The AMI QT Devotionals from March 18-24 are provided by Pastor Peter Yoon of Kairos Christian Church in San Diego. Peter is a graduate of U.C. Riverside and Talbot School of Theology (M.Div.). He and his wife Jessica have three very active children: Nathan, Abigail, and Jason.
Devotional Thoughts for Today
“The Mighty Hand of God”
Exodus 13:3-10 (NIV)
Then Moses said to the people, “Commemorate this day, the day you came out of Egypt, out of the land of slavery, because the Lord brought you out of it with a mighty hand. Eat nothing containing yeast. 4 Today, in the month of Aviv, you are leaving. 5 When the Lord brings you into the land of the Canaanites, Hittites, Amorites, Hivites and Jebusites—the land he swore to your ancestors to give you, a land flowing with milk and honey—you are to observe this ceremony in this month: 6 For seven days eat bread made without yeast and on the seventh day hold a festival to the Lord. 7 Eat unleavened bread during those seven days; nothing with yeast in it is to be seen among you, nor shall any yeast be seen anywhere within your borders. 8 On that day tell your son, ‘I do this because of what the Lord did for me when I came out of Egypt.’ 9 This observance will be for you like a sign on your hand and a reminder on your forehead that this law of the Lord is to be on your lips. For the Lord brought you out of Egypt with his mighty hand. 10 You must keep this ordinance at the appointed time year after year.
I was born in Korea and immigrated to the U.S. when I was 8 years old. Because I was so young then, I only have a few vague memories of my childhood years there. One of them resurfaced some years ago, during my visit to Korea, when I decided to eat something I hadn’t eaten since I left my motherland: “Beondegi” (See https://en.wikipedia.org/wiki/Beondegi).
As an adult, the thought of eating boiled silkworm disgusted me; however, upon coming across a street vendor selling this “delicacy,” I just had to relive my childhood days. As my mouth chomped on my first scoop of boiled silkworm, so many childhood memories rushed back into my mind. I enjoyed reminiscing, but a scoop was all I could handle that day.
Food has a natural way of bringing back memories, doesn’t it? Perhaps, that’s why the Lord used food to help the Israelites remember. Here, Moses is giving instructions on how the Israelites were to celebrate the Festival of Unleavened Bread. For seven days, they would eat bread without yeast, and on the 7th day they would hold a festival before the Lord. This celebration was not only to be observed by the people listening to Moses, but eventually it would be passed along to their children as well. Through this festival, as they ate unleavened bread, the Israelites would remember—they would remember how the Lord delivered their nation from slavery with “His mighty hand” (vs 3, 10). It was this “mighty hand” that delivered a nation of helpless slaves into becoming free people and eventually a blessed nation. At least once a year, the Israelites would eat and remember once again the incredible might of God’s hand.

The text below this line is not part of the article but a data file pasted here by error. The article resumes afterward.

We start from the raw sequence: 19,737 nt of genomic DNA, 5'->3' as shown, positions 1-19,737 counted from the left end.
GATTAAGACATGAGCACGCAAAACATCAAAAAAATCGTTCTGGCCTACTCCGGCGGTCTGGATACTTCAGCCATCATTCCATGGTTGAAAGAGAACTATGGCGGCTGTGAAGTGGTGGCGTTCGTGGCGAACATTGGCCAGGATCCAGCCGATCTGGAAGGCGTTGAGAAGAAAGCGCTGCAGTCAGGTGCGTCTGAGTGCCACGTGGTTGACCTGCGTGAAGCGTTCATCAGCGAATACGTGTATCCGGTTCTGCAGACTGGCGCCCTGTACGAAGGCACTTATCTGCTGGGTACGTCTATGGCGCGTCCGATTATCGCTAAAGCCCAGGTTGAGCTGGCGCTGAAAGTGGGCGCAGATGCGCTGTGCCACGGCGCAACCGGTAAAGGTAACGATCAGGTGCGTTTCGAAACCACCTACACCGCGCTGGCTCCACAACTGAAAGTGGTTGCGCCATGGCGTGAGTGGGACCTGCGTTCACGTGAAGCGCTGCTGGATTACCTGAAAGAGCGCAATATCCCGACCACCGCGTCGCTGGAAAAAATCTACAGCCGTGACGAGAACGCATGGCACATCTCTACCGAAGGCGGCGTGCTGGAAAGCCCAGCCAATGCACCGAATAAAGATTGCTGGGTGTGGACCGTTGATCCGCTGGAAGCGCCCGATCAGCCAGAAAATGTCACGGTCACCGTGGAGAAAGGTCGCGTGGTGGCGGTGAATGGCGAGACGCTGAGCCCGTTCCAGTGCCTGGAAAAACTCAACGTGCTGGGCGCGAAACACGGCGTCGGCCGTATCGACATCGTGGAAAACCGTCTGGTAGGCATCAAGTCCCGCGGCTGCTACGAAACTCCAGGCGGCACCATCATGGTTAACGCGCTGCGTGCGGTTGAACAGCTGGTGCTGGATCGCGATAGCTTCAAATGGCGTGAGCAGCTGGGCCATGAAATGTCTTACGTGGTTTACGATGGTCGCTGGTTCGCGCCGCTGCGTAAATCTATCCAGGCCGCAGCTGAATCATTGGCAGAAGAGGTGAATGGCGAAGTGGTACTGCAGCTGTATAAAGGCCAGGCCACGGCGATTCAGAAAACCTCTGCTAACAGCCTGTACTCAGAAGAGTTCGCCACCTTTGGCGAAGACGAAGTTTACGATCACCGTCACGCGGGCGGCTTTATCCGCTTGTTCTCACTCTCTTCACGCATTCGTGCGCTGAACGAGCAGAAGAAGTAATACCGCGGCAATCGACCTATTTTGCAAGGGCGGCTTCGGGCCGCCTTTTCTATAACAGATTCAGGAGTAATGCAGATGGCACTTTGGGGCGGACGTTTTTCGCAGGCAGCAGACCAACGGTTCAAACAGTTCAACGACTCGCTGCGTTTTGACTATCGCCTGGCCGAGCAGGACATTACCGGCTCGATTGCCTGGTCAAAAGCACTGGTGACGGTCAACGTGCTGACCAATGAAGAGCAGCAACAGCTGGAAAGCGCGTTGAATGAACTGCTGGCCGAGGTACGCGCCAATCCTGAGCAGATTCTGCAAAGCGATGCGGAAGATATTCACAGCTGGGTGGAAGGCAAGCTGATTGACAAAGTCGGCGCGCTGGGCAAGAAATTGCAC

By now, you may have realized that our own faith journey is also made of many ordinary days: no supernatural healings; no audible voice of God; no miraculous provisions falling from heaven. We are simply trekking along a slow and gradual progression of incremental sanctification that’s difficult to even quantify. In these seasons, it is easy for us to forget the “mighty hand” of our Lord. But our forgetfulness does not define God’s might and power.
Perhaps the next time communion is served at your church, you may want to pause and remember the might of God’s hand that delivered you from your own sinfulness and meaninglessness, thereby giving you a new life and purpose for the present age as well as in the age to come.
Prayer: Lord, thank You that Your Spirit is always with me and always at work within me. Help me to remember Your might even in my ordinary moments of my own faith. In Your name, Amen.
Bible Reading for Today: Acts 10
Lunch Break Study
Read Luke 8:22-25: One day Jesus said to his disciples, “Let us go over to the other side of the lake.” So they got into a boat and set out. 23 As they sailed, he fell asleep. A squall came down on the lake, so that the boat was being swamped, and they were in great danger. 24 The disciples went and woke him, saying, “Master, Master, we’re going to drown!” He got up and rebuked the wind and the raging waters; the storm subsided, and all was calm. 25 “Where is your faith?” he asked his disciples. In fear and amazement they asked one another, “Who is this? He commands even the winds and the water, and they obey him.”
Questions to Consider
- How does Luke accentuate the difference between Jesus and the disciples?
- What do you learn from Jesus’ ability to rebuke the wind and the raging waters?
- Luke tells his readers that Jesus actually falls asleep and remains sleeping until he was awakened by the frightened disciples.
- The “rebuke” does not mean that the wind and the sea are represented as demonic forces, but rather that Jesus is able to command even the forces of nature. God is described in the Old Testament as “rebuking” the sea, a demonstration of His sovereign control over all of nature. (Strauss, Mark. Luke: Zondervan Illustrated Bible Backgrounds Commentary)
Open up to Psalm 68:28 and pray these words from your own words to the Lord: Summon your power, God; show us your strength, our God, as you have done before.